unaffected by ill-will and who has risen above both good and evil, there
is no fear because he is wide-awake.
of unflooded mind, a mind that is not battered, abandoning evil, merit
too, no fear for One Awake. Explanation: For the person who’s mind is

Nature of the Mind

Published on May 23, 2010

Holiness the Dalai lama talks on the “Nature of the Mind” at the
University of California Santa Barbara Events Center on April 24th,
2009. (
Video courtesy of University of California Santa Barbara


Is the abhidhammic view on mind an externalist or internalist one?
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Holiness the Dalai lama talks on the “Nature of the Mind” at the
University of California Santa Barbara Events Center on April 24th,
2009. (www.dalailama…

Published on Dec 25, 2016

sharing by Bro. Billy Tan during the Buddhist Maha Vihara 41st Annual
Novitiate Program 2016
on Saturday 10th December 2016.
Download presentation slides:


“THE 3 EVIL ROOTS: Lobha, Dosa, Moha from a scientific perspective” Dhamma sharing by Bro.…

Raghuram Rajan explains ‘dosa’ economics

Raghuram Rajan was
described as a “rock star” during his three years as governor of India’s
central bank. We asked him to explain his theory on why lower inflation
is so good.

Produced by Suranjana Tewari, filmed and edited by Jaltson AC

Raghuram Rajan uses ‘dosa economics’ to explain inflation

Published on Jan 29, 2016

Bank of India Governor Raghuram Rajan on Friday said “dosa economics”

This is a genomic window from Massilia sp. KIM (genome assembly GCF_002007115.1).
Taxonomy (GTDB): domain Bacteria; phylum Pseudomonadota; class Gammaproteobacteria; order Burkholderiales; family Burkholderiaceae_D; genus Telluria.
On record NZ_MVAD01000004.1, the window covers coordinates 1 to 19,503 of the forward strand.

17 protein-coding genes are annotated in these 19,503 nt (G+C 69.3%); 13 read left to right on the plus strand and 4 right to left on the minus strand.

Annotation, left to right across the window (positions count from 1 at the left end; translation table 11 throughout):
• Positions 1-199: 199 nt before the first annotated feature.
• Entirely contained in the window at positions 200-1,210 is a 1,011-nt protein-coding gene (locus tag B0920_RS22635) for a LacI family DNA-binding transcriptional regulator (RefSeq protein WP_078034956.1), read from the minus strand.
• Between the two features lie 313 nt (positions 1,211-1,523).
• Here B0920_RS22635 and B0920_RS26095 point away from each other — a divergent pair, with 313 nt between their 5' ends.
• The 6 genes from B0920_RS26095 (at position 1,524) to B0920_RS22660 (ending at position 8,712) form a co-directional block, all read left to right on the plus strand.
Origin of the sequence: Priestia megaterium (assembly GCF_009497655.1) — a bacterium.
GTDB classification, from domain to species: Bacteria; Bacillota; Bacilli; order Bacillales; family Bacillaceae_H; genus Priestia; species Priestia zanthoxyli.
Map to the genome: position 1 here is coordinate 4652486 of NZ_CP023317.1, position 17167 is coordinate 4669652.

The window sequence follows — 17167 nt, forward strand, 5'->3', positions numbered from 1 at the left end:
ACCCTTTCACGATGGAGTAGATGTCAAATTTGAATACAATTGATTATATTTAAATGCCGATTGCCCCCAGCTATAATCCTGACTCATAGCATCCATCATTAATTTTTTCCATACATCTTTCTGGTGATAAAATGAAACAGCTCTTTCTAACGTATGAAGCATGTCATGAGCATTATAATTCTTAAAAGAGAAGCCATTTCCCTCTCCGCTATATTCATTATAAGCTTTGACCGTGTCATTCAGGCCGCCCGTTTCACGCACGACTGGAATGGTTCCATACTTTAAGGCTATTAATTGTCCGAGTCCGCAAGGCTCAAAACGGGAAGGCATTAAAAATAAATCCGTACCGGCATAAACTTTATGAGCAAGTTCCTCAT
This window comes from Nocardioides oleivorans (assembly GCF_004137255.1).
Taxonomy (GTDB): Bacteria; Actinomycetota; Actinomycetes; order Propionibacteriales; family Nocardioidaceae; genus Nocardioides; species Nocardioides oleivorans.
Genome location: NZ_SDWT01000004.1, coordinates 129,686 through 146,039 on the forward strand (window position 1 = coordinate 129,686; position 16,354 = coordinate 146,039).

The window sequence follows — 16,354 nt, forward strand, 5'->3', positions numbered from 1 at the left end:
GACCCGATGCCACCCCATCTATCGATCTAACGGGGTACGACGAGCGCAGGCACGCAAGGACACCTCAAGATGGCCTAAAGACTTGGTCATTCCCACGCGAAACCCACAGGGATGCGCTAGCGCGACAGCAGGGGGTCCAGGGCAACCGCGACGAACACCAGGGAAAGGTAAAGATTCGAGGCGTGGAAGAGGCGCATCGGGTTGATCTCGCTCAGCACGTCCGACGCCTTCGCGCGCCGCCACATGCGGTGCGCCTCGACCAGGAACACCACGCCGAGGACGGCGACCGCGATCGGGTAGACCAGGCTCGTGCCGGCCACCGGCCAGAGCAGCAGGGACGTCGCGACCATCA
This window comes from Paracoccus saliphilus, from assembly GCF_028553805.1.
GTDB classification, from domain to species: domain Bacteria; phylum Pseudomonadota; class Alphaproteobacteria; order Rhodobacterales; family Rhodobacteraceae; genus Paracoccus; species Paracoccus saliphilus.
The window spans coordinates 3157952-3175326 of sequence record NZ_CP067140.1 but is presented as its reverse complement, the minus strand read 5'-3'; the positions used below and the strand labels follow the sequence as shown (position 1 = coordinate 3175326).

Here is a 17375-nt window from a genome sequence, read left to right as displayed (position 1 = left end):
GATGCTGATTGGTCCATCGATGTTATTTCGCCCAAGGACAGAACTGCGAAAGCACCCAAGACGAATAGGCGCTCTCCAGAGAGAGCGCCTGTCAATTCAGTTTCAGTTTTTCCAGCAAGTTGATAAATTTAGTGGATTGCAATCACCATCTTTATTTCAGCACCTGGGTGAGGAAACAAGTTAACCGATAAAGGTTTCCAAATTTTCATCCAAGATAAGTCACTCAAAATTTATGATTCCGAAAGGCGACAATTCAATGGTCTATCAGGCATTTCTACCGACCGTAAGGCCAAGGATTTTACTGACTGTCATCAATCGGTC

shows how inflation can be a silent killer.
Dr Rajan used the example of a pensioner buying a dosa to explain how he
can have more dosas today despite earning lower interest on his savings
in bank deposits, as long as inflation stays low.
Watch more videos:
Download the NDTV news app:…


News & Politics

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News & Politics

Reserve Bank of India Governor Raghuram Rajan on Friday said “dosa economics” shows how inflation…

Published on Apr 22, 2010

Swami tejomayananda explain the meaning and effects of “Moha” (Ignorance of self, loss of discrimination).

Abhidhamma Lecture (English) January 28, 2018 “Consciousness” (Part-2)

Streamed live on Jan 28, 2018


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Cittas (=minds) are classified in various ways. One such classification is according to their nature (jāti).…

List and explain Arupavacara kusala citta (10 M)